In 1934, he was hired at an Owens Illinois milk-bottle factory near the family farm and began learning the basics of glass and the heat it needs, traveling the country to fix furnaces and figure out how to design better parts. He married an Irish-American teacher, Juletta Murphy, and in 1940 moved with their two little girls to an O-I posting in Alton, Ill. They bought a small farm where, during World War II, they invited his coworkers to plant Victory Gardens.
In 1946, Juletta died following childbirth as did the infant, leaving Labino with young Mary Kay and her sister Jane (Labino Black). He arranged for them to live with close friends in Clarion, Pa., near their grandparents, sent money for their support, and visited monthly.
In 1947, a coworker left O-I to start a new business, Glass Fibers, Inc., in Waterville (currently Johns Manville), and Labino accepted his invite to be the director of research and development. He moved to Perrysburg, then Maumee. And in 1949 he married another teacher, Elizabeth "Libby" Smith, and the girls left Pennsylvania to join them.
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Guarding what he knew
Things were moving quickly at the new company. On the heels of World War II, military money was plentiful. Sixty days after getting a request from the U.S. Navy, his lab produced a glass-fiber filter material to replace asbestos filters used in military gas masks: the thinnest glass fiber ever made, visible microscopically. It was made into "quartz paper" intended for use as an insulating material and later used as insulation in the jet engines just coming into use in the early 1950s. When manufactured into a half-inch-thick blanket, it was placed behind the heat shield on the Apollo and other manned space capsules.
His contributions to the space shuttles gave him tremendous pride, and he carefully watched their blast-offs and reentries, said his daughter.
In 1956 he and Libby bought 150 acres a mile from Grand Rapids, putting in a garden and building a picnic house by the Beaver Creek.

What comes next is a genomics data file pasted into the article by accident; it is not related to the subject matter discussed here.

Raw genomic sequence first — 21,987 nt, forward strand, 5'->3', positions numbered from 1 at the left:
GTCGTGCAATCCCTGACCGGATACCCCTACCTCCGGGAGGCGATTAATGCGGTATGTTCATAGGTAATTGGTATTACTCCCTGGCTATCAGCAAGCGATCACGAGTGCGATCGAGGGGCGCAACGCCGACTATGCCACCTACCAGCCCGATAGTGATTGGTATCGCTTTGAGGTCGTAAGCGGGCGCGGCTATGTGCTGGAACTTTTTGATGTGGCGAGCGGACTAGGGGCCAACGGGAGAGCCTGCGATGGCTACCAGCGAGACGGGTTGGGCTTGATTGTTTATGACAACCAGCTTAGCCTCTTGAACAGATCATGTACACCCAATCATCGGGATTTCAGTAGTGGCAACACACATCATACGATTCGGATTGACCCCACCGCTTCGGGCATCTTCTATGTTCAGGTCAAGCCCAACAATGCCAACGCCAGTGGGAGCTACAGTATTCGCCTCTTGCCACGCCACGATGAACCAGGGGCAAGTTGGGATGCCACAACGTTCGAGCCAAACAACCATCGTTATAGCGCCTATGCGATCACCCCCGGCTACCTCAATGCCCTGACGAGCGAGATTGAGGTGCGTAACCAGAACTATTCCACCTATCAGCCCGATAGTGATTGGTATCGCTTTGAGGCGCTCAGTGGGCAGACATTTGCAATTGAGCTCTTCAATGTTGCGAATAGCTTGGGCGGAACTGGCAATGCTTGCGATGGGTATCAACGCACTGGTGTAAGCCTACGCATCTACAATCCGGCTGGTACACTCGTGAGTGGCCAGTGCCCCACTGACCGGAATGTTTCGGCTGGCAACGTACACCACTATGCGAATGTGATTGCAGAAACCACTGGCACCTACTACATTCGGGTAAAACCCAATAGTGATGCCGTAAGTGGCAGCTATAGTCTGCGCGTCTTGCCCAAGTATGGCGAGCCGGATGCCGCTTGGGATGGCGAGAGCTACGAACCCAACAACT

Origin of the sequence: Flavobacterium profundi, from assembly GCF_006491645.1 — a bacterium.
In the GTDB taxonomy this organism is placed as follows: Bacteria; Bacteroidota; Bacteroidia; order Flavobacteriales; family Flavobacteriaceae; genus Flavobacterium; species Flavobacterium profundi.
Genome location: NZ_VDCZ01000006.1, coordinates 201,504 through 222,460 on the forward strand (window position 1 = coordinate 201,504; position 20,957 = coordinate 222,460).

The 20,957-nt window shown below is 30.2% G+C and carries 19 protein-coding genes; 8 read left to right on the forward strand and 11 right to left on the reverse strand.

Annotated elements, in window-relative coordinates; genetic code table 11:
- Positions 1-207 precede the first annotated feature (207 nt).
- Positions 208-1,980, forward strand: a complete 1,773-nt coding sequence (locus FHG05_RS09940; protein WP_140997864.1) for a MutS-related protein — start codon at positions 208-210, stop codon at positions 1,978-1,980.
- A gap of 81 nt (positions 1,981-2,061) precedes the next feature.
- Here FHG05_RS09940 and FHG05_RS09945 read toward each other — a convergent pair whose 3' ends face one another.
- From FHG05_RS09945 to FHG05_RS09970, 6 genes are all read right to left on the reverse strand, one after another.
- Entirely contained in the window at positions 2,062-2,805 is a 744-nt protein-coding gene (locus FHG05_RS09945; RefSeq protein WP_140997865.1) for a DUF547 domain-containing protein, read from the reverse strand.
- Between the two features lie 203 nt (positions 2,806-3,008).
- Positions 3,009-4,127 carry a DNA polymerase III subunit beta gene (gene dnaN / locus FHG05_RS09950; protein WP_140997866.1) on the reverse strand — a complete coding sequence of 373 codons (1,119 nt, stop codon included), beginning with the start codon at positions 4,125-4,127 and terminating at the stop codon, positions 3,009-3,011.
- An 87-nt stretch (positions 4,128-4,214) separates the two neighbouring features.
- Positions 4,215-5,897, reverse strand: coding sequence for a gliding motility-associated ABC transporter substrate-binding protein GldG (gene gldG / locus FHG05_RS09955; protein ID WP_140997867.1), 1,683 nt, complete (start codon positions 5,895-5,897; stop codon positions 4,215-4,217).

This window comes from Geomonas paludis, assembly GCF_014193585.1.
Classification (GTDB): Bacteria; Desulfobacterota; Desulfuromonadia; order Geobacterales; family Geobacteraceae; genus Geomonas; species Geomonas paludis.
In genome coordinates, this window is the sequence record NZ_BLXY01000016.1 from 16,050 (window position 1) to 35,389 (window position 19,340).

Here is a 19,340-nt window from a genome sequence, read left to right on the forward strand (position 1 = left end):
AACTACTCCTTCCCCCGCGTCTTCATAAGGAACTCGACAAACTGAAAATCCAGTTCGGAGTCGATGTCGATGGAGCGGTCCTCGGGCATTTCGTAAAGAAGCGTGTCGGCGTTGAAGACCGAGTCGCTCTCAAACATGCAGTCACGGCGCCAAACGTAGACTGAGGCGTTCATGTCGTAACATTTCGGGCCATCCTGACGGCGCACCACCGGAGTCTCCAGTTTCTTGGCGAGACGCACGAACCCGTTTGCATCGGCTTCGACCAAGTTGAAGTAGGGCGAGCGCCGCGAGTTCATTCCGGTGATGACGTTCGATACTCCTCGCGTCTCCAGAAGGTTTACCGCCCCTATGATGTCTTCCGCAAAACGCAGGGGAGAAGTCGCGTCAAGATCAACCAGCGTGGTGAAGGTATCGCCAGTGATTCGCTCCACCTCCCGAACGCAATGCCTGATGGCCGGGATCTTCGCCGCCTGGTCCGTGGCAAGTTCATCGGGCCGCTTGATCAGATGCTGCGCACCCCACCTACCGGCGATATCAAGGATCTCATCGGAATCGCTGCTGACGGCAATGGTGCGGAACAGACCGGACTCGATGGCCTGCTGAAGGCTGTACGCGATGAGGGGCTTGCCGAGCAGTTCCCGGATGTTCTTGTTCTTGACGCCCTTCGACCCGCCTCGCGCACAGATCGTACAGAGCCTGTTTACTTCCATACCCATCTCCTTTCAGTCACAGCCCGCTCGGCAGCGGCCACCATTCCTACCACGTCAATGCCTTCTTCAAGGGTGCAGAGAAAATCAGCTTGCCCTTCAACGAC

When glass makers were sharing information freely and setting up programs In the 1960s, Labino was reluctant to share, said Fritz Dreisbach, an early glass artist and teacher.
"He grew up in one of the most secretive industries in the world. He guarded what he knew against somebody who might steal it and make money from it," he said. He could be irascible, unwilling to impart his knowledge to artists who hadn't done their homework on the technicalities of glass, but generous with those who did.
Dreisbach believes Labino was responsible for him becoming the first glass educator at the Toledo museum in 1967. "He set me up. He didn't want to teach it and it got him off the hook."
While in Toledo, Dreisbach, a well-known glass artist and instructor of hundreds of workshops, took his students to the Labino workshop.
"I wanted them to meet who I thought was one of the coolest guys. He had more toys and it looked like a 19th century workshop," he said. "He always tried to embarrass me in front of my students and I played along with it. One student asked what was the hardest thing I ever made out of glass." When Dreisbach didn't furnish a quick reply, Labino jumped in.
"You want to know the hardest thing I ever made? C-sharp," said Labino.
He then demonstrated his glass armonica: glass bowls in graduated sizes that make musical tones by means of friction, usually provided by finger tips. It's similar to rubbing a wet finger around the rim of a wine goblet. Getting a true sound for C-sharp gave him the most trouble.
In the 1970s, the Franklin Institute in Philadelphia had hired Labino to repair its 200-year-old armonica. Benjamin Franklin liked its sound (as did Mozart) and had invented a mechanical version of the instrument. Labino did so much research to learn how to repair it, he decided to build his own improved version: a three-octave, blue-glass carillon with stack-mounted bowls that made sounds when struck by a leather hammer via electrical relays attached with piano wire.
The man who didn't graduate from college was bestowed with honorary doctoral degrees from the University of Toledo and Bowling Green State University. And in 1996, the Metropolitan Museum of Art featured his glass on the cover of a booklet about their studio glass show.
At the suggestion of Otto Wittman, a college kid who wanted to make art from wrought iron arranged a co-op with Labino in 1975.
"I'm on Antioch College's longest co-op job," joked Baker O'Brien, who's still there. A fine apprentice, she worked with him for 12 years, learning how he was able to imbue glass with incredible colors by doing something almost nobody does today: making his own glass from sand (75 percent), soda ash (10 percent), and lime (15 percent).
"He was the father I never had," O'Brien said. "I was the kid that came along that wanted to do it."
O'Brien, 57, not only makes glass, she creates gold and silver jewelry, prints, and does some painting. She came to feel the Labinos were family.
Labino died of lung cancer in 1987; his beloved wife died in 1994. O'Brien purchased 80 of their acres and built a little house, a pond, and a 50-foot covered walkway to the workshop.
"It was really important to him that the studio go on," she said. "I really love it here."